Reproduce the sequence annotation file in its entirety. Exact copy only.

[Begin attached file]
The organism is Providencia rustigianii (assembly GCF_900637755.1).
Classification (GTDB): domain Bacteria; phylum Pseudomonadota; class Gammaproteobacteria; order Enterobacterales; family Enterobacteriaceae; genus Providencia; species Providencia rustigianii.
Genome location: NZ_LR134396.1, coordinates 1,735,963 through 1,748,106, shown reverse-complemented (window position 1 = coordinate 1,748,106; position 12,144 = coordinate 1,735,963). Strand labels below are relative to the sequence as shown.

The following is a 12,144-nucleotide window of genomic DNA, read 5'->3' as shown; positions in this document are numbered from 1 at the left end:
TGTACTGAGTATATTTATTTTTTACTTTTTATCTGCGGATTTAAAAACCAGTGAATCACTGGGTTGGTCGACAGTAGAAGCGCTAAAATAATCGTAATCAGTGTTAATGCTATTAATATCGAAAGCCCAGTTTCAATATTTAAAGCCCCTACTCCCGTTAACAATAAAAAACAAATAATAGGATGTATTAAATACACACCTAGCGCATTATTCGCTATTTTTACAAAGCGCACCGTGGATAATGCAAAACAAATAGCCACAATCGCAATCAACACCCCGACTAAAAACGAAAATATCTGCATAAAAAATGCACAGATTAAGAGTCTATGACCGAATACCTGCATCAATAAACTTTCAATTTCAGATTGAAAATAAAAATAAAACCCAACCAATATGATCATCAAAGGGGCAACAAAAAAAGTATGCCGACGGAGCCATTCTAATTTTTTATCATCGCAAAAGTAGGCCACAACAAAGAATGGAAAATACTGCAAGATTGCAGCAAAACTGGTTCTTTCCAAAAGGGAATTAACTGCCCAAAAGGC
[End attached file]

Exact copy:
The organism is Providencia rustigianii (assembly GCF_900637755.1).
Classification (GTDB): domain Bacteria; phylum Pseudomonadota; class Gammaproteobacteria; order Enterobacterales; family Enterobacteriaceae; genus Providencia; species Providencia rustigianii.
Genome location: NZ_LR134396.1, coordinates 1,735,963 through 1,748,106, shown reverse-complemented (window position 1 = coordinate 1,748,106; position 12,144 = coordinate 1,735,963). Strand labels below are relative to the sequence as shown.

The following is a 12,144-nucleotide window of genomic DNA, read 5'->3' as shown; positions in this document are numbered from 1 at the left end:
TGTACTGAGTATATTTATTTTTTACTTTTTATCTGCGGATTTAAAAACCAGTGAATCACTGGGTTGGTCGACAGTAGAAGCGCTAAAATAATCGTAATCAGTGTTAATGCTATTAATATCGAAAGCCCAGTTTCAATATTTAAAGCCCCTACTCCCGTTAACAATAAAAAACAAATAATAGGATGTATTAAATACACACCTAGCGCATTATTCGCTATTTTTACAAAGCGCACCGTGGATAATGCAAAACAAATAGCCACAATCGCAATCAACACCCCGACTAAAAACGAAAATATCTGCATAAAAAATGCACAGATTAAGAGTCTATGACCGAATACCTGCATCAATAAACTTTCAATTTCAGATTGAAAATAAAAATAAAACCCAACCAATATGATCATCAAAGGGGCAACAAAAAAAGTATGCCGACGGAGCCATTCTAATTTTTTATCATCGCAAAAGTAGGCCACAACAAAGAATGGAAAATACTGCAAGATTGCAGCAAAACTGGTTCTTTCCAAAAGGGAATTAACTGCCCAAAAGGC